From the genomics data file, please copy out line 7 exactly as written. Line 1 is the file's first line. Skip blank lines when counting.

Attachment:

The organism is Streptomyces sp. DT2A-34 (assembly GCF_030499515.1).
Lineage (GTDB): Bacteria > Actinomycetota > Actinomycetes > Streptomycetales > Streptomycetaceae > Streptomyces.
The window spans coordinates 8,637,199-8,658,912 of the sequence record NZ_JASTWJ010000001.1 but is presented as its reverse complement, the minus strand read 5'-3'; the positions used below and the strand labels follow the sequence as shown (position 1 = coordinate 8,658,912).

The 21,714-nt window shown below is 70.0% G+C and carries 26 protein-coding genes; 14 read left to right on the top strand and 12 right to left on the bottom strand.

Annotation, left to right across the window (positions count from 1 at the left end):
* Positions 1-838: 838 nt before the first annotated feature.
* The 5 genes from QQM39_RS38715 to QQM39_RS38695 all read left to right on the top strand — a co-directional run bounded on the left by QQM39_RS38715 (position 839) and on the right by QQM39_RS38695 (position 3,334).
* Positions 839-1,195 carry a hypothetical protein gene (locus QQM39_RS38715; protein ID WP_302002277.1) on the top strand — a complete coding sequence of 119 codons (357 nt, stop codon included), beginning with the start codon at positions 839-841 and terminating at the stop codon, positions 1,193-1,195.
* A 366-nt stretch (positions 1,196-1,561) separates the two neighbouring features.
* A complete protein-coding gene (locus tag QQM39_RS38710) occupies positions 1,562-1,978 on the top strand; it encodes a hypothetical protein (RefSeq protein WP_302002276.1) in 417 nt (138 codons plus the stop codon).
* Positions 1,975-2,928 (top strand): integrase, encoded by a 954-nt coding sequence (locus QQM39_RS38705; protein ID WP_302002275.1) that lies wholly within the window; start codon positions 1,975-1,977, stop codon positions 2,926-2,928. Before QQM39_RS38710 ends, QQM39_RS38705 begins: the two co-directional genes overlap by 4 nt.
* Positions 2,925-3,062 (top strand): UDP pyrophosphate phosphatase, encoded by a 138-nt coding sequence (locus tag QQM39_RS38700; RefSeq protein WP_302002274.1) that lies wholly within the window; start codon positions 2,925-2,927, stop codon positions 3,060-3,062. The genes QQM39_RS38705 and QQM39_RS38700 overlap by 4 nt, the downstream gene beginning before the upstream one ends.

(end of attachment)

* The 5 genes from QQM39_RS38715 to QQM39_RS38695 all read left to right on the top strand — a co-directional run bounded on the left by QQM39_RS38715 (position 839) and on the right by QQM39_RS38695 (position 3,334).